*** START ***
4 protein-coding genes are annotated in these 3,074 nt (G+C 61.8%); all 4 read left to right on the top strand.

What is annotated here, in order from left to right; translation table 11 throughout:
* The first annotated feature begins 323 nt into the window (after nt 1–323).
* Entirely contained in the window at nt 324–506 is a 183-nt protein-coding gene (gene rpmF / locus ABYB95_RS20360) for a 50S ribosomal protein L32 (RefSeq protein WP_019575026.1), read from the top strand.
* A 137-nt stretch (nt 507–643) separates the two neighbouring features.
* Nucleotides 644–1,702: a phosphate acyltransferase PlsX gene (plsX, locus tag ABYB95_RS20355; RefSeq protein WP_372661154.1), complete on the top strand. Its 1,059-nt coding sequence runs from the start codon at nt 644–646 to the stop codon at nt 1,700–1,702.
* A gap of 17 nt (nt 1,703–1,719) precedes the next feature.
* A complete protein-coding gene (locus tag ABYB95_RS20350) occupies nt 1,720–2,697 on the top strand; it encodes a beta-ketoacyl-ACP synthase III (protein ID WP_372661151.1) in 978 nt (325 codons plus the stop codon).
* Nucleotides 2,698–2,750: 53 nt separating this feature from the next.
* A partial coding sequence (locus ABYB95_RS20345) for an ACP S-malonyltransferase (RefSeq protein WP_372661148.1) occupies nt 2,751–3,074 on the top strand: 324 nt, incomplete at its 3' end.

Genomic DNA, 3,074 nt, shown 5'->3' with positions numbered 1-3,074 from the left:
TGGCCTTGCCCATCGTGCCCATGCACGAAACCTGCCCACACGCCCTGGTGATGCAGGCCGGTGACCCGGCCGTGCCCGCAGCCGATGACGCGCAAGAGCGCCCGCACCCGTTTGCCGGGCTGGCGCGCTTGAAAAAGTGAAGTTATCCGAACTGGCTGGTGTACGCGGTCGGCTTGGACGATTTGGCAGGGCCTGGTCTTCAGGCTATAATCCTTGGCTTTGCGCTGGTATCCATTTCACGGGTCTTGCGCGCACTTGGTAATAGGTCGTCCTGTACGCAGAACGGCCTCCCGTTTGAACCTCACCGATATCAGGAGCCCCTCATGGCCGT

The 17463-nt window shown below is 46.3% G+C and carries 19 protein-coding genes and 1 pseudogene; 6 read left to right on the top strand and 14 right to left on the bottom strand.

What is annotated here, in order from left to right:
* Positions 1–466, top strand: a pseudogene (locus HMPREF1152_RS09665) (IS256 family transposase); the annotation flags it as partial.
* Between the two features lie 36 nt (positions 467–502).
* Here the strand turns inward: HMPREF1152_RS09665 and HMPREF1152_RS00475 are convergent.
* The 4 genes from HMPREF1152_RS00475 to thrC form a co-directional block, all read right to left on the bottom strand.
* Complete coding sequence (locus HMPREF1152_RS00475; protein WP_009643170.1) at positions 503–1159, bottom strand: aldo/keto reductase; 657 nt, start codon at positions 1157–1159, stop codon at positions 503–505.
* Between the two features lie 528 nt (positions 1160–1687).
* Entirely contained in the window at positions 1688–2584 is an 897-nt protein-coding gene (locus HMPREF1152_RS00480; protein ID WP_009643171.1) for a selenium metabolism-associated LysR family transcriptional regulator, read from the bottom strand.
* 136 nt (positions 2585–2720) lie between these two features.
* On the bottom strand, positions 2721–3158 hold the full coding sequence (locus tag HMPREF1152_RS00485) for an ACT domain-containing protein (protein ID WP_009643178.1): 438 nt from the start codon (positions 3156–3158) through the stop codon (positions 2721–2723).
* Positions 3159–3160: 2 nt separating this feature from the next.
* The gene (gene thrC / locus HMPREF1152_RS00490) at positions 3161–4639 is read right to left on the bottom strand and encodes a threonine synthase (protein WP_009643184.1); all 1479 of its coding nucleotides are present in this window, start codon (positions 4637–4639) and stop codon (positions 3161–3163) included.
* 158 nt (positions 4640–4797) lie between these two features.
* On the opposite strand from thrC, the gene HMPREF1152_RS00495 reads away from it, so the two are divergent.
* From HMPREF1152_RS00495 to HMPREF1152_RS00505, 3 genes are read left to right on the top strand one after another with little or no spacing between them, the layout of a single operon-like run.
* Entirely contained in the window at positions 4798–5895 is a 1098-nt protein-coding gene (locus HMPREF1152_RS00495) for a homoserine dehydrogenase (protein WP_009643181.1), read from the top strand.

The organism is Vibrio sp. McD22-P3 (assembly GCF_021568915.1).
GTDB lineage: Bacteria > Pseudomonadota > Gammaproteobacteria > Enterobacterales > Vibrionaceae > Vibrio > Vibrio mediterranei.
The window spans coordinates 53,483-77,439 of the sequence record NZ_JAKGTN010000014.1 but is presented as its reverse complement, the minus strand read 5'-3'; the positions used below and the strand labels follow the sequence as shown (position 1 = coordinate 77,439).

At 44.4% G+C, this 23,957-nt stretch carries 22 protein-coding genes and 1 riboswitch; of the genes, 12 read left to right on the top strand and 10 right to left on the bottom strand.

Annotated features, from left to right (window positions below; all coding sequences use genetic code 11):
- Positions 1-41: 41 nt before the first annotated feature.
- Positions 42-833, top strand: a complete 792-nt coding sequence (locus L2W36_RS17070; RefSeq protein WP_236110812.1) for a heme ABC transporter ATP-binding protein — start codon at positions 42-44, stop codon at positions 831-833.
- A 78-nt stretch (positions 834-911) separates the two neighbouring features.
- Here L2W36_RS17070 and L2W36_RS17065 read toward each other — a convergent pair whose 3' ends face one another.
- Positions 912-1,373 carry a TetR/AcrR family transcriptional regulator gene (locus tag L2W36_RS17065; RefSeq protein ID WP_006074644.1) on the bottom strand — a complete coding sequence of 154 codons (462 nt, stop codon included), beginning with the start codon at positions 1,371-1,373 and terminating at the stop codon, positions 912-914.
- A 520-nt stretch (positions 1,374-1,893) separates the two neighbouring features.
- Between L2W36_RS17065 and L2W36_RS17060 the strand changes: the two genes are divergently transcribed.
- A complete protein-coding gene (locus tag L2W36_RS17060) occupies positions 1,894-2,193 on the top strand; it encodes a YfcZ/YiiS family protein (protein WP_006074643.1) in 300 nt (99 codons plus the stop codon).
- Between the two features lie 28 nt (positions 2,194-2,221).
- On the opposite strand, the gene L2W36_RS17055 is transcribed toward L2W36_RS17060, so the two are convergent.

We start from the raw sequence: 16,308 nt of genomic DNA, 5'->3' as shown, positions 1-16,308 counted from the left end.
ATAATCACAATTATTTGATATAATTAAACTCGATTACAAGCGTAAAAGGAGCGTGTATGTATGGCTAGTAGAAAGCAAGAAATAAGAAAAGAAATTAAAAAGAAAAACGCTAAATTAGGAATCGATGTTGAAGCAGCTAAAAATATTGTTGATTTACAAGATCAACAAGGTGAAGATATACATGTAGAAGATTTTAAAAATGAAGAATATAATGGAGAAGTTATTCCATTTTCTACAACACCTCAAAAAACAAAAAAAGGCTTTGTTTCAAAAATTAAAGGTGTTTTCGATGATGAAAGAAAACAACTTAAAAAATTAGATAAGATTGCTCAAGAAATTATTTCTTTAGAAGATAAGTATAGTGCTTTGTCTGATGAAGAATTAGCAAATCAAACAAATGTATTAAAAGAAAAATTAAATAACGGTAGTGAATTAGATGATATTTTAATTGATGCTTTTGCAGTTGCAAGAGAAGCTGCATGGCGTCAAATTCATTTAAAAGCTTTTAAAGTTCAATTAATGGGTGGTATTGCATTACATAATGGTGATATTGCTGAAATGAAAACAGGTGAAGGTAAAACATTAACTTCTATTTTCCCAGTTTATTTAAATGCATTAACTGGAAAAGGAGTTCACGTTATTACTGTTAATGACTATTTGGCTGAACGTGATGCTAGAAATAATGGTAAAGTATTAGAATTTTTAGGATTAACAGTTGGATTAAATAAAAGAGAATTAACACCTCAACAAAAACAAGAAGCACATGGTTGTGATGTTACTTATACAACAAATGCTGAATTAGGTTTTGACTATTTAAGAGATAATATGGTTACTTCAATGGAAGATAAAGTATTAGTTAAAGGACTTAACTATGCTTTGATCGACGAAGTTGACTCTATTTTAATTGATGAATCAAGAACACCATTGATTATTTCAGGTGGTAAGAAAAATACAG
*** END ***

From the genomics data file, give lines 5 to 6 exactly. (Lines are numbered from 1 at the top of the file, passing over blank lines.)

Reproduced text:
* A 137-nt stretch (nt 507–643) separates the two neighbouring features.
* Nucleotides 644–1,702: a phosphate acyltransferase PlsX gene (plsX, locus tag ABYB95_RS20355; RefSeq protein WP_372661154.1), complete on the top strand. Its 1,059-nt coding sequence runs from the start codon at nt 644–646 to the stop codon at nt 1,700–1,702.